“The countless bottle caps, flip-flops and beach toys are just a fraction of the more than 315 billion pounds of plastic estimated to be in the world’s oceans.

“Such plastics not only pose entanglement threats to Marine animals, but are often mistaken for food. …

“JULIA GRIFFIN: As scientists debate how to clean the water, Haseltine Pozzi hopes her sculptures will inspire visitors to curb pollution in the first place.”

The exhibit can be seen at the zoo until September 16, 2016. More at PBS here. Check out the Smithsonian’s site, too.

Photo: Smithsonian

Read Full Post »

Pigeons are often associated with pollution underfoot, but in London, pigeons are being harnessed in the fight against another kind of pollution.

Melissa Breyer reports at TreeHugger that the ubiquitous birds are being “outfitted with light-as-a-feather backpacks that collect air pollution data and tweet back live info in an effort to track air quality.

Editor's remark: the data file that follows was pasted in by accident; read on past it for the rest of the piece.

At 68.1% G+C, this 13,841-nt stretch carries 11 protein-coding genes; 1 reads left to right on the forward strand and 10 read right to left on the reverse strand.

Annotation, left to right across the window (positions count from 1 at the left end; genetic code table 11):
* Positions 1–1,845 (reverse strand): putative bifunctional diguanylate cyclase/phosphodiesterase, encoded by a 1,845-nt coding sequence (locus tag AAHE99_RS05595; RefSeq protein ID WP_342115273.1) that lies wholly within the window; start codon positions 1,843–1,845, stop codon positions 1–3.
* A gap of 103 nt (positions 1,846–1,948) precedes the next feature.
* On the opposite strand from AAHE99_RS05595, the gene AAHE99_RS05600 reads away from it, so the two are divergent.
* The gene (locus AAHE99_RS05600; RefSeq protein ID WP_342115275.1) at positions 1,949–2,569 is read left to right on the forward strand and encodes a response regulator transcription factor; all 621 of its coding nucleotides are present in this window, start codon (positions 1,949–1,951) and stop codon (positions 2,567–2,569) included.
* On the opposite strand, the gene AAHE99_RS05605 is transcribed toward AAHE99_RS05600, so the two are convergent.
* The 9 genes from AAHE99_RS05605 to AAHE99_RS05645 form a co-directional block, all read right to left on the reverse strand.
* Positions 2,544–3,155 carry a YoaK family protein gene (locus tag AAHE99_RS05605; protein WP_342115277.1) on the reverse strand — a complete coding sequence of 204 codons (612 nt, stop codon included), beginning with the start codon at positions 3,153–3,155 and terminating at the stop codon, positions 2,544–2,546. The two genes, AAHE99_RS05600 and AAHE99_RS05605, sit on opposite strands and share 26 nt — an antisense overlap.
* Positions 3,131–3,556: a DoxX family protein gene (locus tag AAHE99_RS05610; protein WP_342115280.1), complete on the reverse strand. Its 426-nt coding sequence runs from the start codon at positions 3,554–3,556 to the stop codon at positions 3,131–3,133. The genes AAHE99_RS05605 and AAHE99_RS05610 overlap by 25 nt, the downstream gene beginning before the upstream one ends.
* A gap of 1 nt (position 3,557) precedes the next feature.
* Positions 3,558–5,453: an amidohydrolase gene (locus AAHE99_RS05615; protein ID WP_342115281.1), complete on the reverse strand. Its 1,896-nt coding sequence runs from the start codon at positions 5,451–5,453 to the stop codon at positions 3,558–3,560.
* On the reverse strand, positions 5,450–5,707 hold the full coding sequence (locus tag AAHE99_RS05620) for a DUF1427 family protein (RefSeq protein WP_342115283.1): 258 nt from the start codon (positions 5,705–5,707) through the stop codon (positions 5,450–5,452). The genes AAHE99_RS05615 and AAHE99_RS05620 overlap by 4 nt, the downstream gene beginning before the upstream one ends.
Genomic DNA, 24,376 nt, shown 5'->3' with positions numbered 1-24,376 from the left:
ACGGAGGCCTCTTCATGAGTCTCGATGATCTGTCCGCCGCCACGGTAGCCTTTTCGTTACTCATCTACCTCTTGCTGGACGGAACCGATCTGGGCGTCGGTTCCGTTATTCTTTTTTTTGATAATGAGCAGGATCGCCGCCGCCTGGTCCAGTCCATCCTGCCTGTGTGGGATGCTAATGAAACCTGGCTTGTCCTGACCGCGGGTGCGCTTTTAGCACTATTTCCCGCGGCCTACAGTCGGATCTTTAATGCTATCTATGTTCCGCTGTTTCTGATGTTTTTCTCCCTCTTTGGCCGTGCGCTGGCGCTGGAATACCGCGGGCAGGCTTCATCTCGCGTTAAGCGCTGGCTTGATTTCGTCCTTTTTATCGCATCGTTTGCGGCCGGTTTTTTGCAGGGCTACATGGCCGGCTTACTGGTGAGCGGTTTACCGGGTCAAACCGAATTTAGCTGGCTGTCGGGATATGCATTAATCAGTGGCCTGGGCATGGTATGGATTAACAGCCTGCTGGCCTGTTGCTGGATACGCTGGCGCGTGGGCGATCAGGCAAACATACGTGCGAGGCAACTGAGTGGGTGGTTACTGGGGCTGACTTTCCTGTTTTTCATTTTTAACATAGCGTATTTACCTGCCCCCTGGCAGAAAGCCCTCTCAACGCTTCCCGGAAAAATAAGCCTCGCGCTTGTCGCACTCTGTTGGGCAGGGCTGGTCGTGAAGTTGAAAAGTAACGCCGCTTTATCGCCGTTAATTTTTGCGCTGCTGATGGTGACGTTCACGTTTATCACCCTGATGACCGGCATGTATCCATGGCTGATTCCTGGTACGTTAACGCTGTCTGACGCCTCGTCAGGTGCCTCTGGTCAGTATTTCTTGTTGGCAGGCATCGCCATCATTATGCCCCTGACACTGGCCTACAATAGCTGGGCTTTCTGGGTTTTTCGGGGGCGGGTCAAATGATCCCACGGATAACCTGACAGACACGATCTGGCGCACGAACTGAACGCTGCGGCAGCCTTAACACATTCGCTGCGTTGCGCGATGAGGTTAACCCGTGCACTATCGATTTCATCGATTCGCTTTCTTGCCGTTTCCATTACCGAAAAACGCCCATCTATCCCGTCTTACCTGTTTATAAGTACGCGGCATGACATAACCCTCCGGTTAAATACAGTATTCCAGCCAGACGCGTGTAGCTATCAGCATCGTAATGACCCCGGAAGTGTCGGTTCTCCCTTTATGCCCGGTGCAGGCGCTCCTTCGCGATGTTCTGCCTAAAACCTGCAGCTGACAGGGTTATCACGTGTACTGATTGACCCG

“Putting pigeons to work was the brainstorm of Pierre Duquesnoy, creative director at the global marketing and technology agency DigitasLBi. He entered the curious concept into the #PoweredByTweets competition which was launched last year in conjunction with the London Design Festival.

“Currently there are 120 stations monitoring air pollution in London but they are in fixed locations. ‘That means there are blind spots,’ Duquesnoy tells the Evening Standard. ‘The stations are really accurate but only for the immediate vicinity, so scientists don’t have a clear idea of what is happening elsewhere.’ …

“Pigeon Patrol was one of six winning entries that was built and exhibited – and now, the patrol is actually patrolling. [They will] measure levels of nitrogen dioxide and ozone, the main gases behind harmful urban air pollution …

“For the project Duquesnoy worked with Plume Labs, a tech firm that helps citizens track their exposure to air pollution.” More here.

Video: Newsy

Read Full Post »

Older Posts »

%d bloggers like this: